Class and distributional conflict in California

From a recent article in the Sacramento Bee (cited by Mish's Global Economic Trend Analysis and Naked Capitalism):

State workers donned their rhetorical boxing gloves in 2008 and slugged it out — with each other.

This column and its companion blog chronicled some of those battles: state workers in Sacramento vs. those everywhere else, staff vs. management, sworn law enforcement officers vs. non-sworn public safety workers, dues-paying union members vs. workers who pay reduced "fair share" fees and just about everyone, it seemed, vs. the correctional officers union.

Online, state workers defended themselves from attacks by private-sector workers and jabbed the governor (not so affectionately referred to as GAS) for wanting to furlough or lay off workers. And they attacked each other.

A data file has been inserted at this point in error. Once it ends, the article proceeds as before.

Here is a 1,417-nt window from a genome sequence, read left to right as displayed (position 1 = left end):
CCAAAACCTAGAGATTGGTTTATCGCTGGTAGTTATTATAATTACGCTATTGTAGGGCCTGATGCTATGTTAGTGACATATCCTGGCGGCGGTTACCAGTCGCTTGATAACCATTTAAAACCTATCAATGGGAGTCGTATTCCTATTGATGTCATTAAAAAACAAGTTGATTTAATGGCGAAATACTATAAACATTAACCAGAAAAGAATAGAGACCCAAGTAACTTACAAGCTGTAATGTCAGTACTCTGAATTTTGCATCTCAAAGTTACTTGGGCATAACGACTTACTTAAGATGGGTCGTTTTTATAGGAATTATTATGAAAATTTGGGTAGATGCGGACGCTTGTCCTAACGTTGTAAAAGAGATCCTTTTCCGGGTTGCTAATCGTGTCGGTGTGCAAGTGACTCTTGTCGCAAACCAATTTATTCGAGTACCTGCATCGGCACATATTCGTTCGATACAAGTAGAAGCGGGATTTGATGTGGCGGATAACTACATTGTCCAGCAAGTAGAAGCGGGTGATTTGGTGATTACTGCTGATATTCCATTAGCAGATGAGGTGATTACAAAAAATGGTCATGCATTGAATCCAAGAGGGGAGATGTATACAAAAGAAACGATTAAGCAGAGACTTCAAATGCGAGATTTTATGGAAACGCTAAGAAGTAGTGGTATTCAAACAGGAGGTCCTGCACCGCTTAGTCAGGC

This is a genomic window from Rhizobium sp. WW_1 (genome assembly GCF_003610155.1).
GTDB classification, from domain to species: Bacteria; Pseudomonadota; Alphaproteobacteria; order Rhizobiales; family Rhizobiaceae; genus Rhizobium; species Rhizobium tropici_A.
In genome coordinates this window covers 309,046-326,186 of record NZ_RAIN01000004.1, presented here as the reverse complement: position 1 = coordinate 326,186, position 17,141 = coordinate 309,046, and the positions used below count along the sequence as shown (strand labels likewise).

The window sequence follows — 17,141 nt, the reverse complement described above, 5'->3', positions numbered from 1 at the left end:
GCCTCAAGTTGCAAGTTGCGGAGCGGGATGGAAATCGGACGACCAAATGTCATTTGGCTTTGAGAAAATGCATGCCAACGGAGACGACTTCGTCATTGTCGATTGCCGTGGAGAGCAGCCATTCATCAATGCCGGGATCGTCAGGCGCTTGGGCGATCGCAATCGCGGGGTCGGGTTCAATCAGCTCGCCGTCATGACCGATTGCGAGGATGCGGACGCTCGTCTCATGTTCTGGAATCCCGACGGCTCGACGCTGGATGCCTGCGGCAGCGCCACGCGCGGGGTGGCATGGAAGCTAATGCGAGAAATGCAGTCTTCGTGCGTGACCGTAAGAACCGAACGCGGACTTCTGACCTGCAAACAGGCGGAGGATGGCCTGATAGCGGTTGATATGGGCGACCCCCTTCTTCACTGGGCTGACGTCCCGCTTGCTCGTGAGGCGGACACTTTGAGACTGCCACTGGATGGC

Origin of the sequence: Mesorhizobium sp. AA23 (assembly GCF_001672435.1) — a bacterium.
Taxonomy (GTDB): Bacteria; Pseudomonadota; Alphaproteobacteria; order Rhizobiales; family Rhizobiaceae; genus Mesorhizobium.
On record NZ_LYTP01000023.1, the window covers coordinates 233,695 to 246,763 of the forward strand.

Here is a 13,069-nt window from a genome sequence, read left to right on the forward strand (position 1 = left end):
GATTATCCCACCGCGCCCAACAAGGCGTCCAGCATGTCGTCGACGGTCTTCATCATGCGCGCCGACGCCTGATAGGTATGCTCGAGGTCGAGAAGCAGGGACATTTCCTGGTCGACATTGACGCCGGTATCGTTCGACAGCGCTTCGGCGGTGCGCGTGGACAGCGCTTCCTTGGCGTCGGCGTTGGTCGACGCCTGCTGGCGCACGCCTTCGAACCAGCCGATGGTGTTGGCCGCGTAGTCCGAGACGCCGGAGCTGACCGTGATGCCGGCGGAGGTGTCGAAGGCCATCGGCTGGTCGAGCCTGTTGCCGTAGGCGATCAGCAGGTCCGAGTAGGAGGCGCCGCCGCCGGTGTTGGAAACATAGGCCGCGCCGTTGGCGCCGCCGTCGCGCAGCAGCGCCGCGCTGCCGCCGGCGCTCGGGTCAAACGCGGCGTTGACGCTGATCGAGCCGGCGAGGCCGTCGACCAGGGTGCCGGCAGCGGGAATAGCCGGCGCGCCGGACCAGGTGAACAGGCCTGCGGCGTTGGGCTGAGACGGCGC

Forms of solidarity, such as unions, are most severely tested (and are most difficult to create) during those moments when they are needed most. Groups, organizations and the like will decompose when individuals feel compelled to survive as individuals without also affirming a sturdy commitment to any or most other individuals. Abstractly put, solidarity is the non-rational solution to the actual or potential lack of solidarity.

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